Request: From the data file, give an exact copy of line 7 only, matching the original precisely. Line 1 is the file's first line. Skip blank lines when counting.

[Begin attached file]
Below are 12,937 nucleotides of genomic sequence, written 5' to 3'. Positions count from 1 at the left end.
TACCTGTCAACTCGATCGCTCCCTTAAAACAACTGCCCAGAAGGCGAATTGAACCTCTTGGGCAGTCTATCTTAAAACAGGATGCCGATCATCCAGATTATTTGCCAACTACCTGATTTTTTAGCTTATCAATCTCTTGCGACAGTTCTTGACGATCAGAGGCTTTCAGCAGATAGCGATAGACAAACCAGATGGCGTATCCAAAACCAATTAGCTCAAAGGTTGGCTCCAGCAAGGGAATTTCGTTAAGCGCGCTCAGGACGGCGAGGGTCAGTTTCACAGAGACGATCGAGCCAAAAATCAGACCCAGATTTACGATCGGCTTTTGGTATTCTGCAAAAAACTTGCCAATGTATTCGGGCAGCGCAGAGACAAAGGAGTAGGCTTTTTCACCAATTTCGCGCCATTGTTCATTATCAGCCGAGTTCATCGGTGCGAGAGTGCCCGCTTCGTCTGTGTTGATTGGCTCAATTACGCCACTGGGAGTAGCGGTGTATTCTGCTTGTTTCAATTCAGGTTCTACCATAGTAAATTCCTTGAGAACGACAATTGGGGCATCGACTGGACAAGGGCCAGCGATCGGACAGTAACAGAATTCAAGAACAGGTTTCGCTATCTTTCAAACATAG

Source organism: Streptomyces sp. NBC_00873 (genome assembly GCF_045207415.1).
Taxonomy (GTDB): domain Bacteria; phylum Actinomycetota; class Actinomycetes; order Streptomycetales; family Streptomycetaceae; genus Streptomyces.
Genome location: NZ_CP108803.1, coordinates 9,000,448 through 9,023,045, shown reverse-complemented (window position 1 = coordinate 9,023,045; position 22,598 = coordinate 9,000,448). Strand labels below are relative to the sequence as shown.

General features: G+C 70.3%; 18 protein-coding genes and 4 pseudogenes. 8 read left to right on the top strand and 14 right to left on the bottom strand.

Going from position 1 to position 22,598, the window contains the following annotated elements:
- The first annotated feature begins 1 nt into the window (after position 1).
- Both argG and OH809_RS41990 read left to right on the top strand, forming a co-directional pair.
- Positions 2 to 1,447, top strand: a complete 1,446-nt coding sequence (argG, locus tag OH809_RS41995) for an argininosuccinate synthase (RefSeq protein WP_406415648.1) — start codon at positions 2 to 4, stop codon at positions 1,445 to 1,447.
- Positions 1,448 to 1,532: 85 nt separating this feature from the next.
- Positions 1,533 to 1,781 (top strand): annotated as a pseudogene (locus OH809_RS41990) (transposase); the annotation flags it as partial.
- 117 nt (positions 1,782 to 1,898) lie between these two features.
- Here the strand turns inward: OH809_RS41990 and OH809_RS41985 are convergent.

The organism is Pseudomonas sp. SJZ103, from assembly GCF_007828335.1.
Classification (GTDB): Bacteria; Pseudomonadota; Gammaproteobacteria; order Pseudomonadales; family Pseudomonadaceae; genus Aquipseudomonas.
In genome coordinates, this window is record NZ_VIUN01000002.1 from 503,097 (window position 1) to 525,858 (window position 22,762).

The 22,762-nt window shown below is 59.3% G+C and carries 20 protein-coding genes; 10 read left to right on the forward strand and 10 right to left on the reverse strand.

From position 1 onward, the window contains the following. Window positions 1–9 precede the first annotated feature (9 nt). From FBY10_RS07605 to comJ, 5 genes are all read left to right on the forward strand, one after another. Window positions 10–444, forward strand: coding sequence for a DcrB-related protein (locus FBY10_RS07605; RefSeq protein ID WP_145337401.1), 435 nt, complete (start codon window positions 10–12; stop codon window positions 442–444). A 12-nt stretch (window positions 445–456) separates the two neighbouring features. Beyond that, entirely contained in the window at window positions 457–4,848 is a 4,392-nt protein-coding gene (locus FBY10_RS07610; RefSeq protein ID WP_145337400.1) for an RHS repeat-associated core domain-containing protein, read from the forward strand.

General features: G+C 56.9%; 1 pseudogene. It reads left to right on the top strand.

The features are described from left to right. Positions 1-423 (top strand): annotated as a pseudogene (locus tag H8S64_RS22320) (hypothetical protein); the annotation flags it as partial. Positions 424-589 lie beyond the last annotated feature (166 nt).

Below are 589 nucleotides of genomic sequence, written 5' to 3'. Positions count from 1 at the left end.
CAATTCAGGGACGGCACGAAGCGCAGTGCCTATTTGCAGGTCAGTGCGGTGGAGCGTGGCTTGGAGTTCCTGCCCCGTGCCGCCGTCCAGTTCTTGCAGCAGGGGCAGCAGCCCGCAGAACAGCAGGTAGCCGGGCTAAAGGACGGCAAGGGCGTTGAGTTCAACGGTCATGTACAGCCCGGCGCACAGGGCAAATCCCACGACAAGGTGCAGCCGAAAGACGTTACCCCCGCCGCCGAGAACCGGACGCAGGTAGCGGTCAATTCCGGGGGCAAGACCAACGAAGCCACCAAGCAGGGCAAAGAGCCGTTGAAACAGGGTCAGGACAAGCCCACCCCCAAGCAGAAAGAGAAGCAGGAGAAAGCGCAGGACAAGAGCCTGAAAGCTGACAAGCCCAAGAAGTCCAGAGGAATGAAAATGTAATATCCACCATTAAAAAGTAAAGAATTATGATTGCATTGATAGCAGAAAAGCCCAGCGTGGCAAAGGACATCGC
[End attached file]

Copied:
Going from position 1 to position 22,598, the window contains the following annotated elements: